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INTRODUCTION

Tachyarrhythmias may appear in the presence or absence of structural heart disease; they are more serious in the former. Conditions that provoke arrhythmias include (1) myocardial ischemia, (2) heart failure, (3) hypoxemia, (4) hypercapnia, (5) hypotension, (6) electrolyte disturbances (e.g., hypokalemia and/or hypomagnesemia), (7) drug toxicity (digoxin, drugs that prolong the QT interval), (8) caffeine consumption, (9) ethanol consumption.

DIAGNOSIS

Examine ECG for evidence of ischemic changes (Chap. 113), prolonged or shortened QT interval, characteristics of Wolff-Parkinson-White (WPW) syndrome (see below), or ST elevation in leads V1–V3 typical of Brugada syndrome. See Table 125-1 for diagnosis of tachyarrhythmias; always identify atrial activity and relationship between P waves and QRS complexes. To aid the diagnosis:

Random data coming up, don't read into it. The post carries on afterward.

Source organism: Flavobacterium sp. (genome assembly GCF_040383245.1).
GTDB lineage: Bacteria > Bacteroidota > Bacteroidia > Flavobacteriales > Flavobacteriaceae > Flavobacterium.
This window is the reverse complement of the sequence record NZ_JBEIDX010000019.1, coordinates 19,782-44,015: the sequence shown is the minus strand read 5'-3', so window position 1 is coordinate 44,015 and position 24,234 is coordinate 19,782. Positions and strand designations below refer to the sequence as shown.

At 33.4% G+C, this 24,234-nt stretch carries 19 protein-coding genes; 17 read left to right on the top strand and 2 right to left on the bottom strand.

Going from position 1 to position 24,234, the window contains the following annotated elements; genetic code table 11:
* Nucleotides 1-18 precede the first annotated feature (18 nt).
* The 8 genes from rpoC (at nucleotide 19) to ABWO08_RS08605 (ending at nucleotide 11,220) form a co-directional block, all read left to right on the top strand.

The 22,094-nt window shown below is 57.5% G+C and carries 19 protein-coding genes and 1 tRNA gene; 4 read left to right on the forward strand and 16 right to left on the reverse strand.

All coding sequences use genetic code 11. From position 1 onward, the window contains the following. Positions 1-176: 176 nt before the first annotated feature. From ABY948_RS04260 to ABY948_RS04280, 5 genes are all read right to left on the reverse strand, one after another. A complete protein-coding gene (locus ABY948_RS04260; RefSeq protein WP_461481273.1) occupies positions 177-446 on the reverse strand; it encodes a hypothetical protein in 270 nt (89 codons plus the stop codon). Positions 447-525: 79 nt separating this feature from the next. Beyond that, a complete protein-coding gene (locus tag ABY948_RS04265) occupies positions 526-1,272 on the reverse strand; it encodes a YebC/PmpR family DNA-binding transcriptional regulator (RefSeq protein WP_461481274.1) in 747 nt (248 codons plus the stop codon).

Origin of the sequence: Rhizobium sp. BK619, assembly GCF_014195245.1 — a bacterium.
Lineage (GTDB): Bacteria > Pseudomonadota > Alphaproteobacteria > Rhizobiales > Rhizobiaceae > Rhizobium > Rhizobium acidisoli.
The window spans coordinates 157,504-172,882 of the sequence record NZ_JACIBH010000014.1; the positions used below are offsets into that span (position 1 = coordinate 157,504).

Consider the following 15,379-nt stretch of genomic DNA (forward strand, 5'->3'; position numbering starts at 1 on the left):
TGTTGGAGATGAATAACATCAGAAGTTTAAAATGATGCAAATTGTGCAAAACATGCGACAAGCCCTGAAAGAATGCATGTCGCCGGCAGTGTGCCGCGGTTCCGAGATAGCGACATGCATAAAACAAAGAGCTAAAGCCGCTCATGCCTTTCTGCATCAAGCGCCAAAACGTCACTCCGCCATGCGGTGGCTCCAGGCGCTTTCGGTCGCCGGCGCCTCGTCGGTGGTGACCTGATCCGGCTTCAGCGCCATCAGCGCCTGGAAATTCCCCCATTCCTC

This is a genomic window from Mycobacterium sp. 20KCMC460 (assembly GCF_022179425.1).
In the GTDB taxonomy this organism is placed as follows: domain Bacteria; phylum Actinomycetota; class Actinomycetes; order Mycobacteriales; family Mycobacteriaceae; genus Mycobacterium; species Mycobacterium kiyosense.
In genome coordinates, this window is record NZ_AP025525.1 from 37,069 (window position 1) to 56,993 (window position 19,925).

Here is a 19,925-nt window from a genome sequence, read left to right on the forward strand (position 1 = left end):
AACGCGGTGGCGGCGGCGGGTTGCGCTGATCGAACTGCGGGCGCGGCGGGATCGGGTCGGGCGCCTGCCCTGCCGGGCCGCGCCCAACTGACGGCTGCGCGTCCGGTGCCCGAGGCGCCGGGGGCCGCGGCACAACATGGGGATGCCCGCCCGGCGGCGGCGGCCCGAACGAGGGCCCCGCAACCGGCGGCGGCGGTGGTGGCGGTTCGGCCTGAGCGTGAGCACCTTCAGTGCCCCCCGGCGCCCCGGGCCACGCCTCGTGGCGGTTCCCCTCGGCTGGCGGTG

• Obtain long rhythm strip of lead II, aVF, or V1. P waves can be made more evident by intentionally doubling the ECG voltage.

  • Place accessory ECG leads (e.g., right-sided chest leads) to help identify P waves. Record ECG during carotid sinus massage (Table 125-1). Note: Do not massage both carotids simultaneously.

  • For intermittent symptoms, consider 24-h Holter monitor (if symptoms occur daily), a pt-activated or continuously recording event monitor over 2–4 weeks, or, if symptoms are very infrequent but severely symptomatic, an implanted loop monitor. A standard exercise test may be used to provoke arrhythmias for diagnostic purposes.

TABLE 125-1Clinical and Electrocardiographic Features of Common Arrhythmias

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